Today there are more than 100 million Amazon Prime members worldwide. This American electronic commerce and cloud computing company was started in 1994 by Jeff Bezos in Seattle, Washington. Although it began as an online bookstore, it now sells video games, electronics, apparel, furniture, food, toys, jewelry, and more. Users can stream Oscar-winning movies and music, as well as listen to audio books. Amazon’s low prices and fast delivery are raising the bar for competitors and keeping customers happy. This past month, Amazon reached $1 trillion in value, falling second only to Apple. But, should the changing economy be subject to new rules? Lina Khan thinks so, and she’s shaking up the system.
Movement Toward Change
Wondering who Lina Khan is? Born in London, Khan emigrated to the United States at age 11. She studied law at Yale and worked as an analyst at New America, where she researched consolidation across sectors. Her writing has appeared in the Yale Law Journal and Harvard Law & Policy Review. She was recently covered in a New York Times article, which discusses a paper she wrote as a law student that got her noticed and opened up a discussion for change.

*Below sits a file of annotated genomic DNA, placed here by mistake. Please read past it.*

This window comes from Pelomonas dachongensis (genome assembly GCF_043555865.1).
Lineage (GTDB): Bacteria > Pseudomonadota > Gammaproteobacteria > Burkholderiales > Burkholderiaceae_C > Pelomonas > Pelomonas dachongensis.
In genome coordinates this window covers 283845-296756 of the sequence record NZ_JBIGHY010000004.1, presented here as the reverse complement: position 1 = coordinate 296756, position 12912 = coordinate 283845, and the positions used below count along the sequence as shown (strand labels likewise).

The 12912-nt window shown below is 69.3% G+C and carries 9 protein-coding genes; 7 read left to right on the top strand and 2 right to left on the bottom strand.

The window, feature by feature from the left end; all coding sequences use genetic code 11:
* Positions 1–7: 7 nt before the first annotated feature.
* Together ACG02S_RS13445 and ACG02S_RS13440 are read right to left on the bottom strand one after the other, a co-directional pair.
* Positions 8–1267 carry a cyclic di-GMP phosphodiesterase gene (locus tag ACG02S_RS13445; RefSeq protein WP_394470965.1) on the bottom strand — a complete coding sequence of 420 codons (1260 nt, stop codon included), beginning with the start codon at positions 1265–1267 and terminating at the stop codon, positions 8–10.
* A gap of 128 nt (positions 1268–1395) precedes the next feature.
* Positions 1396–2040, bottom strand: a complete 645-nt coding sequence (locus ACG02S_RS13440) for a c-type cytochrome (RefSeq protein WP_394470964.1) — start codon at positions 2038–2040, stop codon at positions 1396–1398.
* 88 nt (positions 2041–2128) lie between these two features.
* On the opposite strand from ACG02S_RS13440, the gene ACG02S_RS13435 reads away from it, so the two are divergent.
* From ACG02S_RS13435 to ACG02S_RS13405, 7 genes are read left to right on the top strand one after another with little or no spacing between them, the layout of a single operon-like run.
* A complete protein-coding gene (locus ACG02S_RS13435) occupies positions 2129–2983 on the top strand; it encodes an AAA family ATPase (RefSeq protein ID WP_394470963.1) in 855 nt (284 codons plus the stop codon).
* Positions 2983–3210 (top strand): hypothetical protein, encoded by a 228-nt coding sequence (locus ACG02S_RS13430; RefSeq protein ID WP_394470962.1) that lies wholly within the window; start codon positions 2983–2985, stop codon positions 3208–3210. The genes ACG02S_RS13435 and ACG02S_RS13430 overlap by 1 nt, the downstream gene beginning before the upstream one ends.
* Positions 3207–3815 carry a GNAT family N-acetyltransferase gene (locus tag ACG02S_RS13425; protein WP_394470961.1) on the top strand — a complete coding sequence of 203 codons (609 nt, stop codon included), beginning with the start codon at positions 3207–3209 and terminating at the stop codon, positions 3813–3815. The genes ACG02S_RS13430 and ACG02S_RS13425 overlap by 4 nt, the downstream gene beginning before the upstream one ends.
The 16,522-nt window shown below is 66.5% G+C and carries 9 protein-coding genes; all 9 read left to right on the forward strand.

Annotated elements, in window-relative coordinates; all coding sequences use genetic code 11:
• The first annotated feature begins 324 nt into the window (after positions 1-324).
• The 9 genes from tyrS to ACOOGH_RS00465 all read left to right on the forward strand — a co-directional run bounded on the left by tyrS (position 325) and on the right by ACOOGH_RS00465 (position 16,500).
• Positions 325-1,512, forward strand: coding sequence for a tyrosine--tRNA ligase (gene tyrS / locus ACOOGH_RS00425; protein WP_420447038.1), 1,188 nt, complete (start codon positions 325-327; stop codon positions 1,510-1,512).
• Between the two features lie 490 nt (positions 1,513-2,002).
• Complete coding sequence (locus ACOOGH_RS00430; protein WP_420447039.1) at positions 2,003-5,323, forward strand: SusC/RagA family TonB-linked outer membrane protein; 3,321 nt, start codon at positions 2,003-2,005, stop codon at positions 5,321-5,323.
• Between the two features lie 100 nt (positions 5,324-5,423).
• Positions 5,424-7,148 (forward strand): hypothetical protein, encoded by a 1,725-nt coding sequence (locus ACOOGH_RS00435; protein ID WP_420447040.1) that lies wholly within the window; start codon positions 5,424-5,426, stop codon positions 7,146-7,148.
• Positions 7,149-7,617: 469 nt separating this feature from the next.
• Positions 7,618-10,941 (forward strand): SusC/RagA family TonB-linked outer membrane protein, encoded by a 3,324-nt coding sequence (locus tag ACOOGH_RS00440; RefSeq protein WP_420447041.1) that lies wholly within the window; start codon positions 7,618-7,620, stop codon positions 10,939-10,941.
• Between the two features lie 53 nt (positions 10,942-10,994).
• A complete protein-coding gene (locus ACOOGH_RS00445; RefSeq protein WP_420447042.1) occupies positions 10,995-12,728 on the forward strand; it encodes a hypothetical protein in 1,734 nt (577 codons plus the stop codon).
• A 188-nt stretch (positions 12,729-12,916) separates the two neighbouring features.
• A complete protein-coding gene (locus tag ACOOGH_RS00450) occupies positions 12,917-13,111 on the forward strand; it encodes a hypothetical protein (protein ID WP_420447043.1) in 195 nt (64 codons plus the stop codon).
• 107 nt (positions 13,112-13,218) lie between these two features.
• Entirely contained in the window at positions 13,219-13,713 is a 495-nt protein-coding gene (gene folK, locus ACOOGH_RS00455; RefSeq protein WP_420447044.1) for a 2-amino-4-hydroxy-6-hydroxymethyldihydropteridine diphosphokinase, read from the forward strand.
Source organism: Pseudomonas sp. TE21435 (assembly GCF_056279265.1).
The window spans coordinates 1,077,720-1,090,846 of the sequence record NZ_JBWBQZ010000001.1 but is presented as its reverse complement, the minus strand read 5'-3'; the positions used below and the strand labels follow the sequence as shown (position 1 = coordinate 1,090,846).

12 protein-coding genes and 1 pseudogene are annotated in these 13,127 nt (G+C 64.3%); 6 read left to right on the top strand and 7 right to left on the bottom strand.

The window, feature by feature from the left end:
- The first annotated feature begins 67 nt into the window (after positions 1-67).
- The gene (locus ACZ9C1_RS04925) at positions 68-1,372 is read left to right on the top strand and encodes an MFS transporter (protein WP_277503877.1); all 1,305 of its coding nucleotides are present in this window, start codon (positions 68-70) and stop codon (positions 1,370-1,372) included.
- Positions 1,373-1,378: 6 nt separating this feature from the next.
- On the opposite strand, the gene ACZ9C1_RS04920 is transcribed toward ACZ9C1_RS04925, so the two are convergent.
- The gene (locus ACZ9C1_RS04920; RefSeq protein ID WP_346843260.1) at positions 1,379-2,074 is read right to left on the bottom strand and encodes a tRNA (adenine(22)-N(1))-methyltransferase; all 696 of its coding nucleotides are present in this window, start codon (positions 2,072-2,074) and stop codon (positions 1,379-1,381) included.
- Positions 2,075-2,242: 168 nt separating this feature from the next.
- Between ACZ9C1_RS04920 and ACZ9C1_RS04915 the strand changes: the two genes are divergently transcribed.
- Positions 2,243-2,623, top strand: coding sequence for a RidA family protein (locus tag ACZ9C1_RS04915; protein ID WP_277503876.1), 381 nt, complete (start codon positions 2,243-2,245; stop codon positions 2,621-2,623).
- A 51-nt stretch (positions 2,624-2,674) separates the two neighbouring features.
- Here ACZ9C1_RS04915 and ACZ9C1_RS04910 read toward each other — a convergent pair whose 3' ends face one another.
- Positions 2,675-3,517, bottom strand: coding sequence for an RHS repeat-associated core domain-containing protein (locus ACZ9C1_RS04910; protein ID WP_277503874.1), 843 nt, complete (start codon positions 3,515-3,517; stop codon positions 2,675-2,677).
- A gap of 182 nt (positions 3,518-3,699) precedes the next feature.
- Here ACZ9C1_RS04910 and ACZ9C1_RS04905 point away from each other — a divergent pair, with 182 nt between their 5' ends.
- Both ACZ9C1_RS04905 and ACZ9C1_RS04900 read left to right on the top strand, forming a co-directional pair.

Khan’s article Amazon’s Antitrust Paradox, published in the Yale Law Journal, discusses how current antitrust laws assess competition based on short-term interests of consumers, rather than the health of the market as a whole. She states, “Amazon has marched toward monopoly by singing the tune of contemporary antitrust.” Khan argues that a new assessment should be put in place, especially for online platforms, which would examine the competitive process itself. The focus would be on the business and the structural role it plays in the market. Khan believes it’s important to preserve the competitive process and market structure, rather than the consumer welfare framework that is currently in place.
This article has opened doors for Khan and even landed her with her own critics. She was asked to come in as a temporary advisor in July by the Federal Trade Commission in the midst of questions surrounding privacy, data, and competition. The FTC is holding a hearing this fall to determine whether there should be a change in rules to correspond with the changing economy.
HeinOnline Tips & Searching Tricks
Interested in Lina Khan and her writing? Check out her Author Profile Page in HeinOnline! Simply enter her name in the Author field in the Advanced Search option underneath the search bar.
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